GRIFFETH:  A huge sticking point in all of this, Dan, has been enforcement.   How do you enforce any rules that may come out of this deal?  And we assume  that it`s up to governments to do the enforcement, but is there a role for  the companies themselves in this, do you think?  
IVES:  Look, I think that`s why government is so important here because the  companies ultimately only have so much power and they`ve tried again and  again to try the forces and you go up to Redmond and ask Microsoft  (NASDAQ:MSFT) themselves where any other software or chipmaker.  That`s why  you continue to see a focus in terms of this is the time where right now  the U.S. really needs to enforce that and make sure that the goal lines are  there and the goalpost for a deal because this is the time and that`s why  there`s such sensitivity to it from an I.P. perspective as this continues  to really be — you know, what I view as a major overhang across the space?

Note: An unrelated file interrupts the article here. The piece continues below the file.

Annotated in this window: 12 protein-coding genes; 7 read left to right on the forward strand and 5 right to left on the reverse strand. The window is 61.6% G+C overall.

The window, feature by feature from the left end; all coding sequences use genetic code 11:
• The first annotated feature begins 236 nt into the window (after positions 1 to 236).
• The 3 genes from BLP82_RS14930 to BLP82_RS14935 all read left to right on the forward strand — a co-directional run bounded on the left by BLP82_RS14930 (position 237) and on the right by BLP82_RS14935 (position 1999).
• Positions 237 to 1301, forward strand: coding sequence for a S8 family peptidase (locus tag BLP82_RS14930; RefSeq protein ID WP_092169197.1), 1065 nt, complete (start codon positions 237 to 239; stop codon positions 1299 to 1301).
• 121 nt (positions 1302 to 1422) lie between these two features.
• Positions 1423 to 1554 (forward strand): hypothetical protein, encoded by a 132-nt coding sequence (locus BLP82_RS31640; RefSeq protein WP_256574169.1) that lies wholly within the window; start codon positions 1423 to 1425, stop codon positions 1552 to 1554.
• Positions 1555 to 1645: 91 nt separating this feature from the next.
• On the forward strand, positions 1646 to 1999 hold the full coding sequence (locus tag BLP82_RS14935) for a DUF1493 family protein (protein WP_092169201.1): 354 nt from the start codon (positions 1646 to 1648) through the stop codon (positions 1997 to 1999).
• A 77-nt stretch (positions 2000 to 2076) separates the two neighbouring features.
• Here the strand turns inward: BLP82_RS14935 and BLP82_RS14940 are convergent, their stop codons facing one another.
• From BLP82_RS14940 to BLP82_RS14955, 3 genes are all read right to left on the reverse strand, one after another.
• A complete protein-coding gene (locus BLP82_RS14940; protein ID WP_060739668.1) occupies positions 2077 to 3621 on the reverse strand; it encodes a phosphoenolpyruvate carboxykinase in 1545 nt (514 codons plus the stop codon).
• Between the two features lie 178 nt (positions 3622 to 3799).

HERERA:  What are the odds, do you think, though, that we`ll make progress?   I mean, this has been a problem for a long time, the Chinese haven`t moved  in past negotiations, why do you think they might now?  
IVES:  You know, I think now, I mean, there`s a lot more pressure put on  the Chinese in terms of what you`re seeing from the administration.  That`s  where the tariffs right now.  You know, they`re definitely in a position of  strength to kind of tighten the pressure on China which you`ve never really  been there before in terms of teeth, that really had enforcement.  That`s  why we continue to think there is a 60 or 70-percent chance of that getting  done in these tariffs which in our opinion it would be a strong positive  for the tech sector.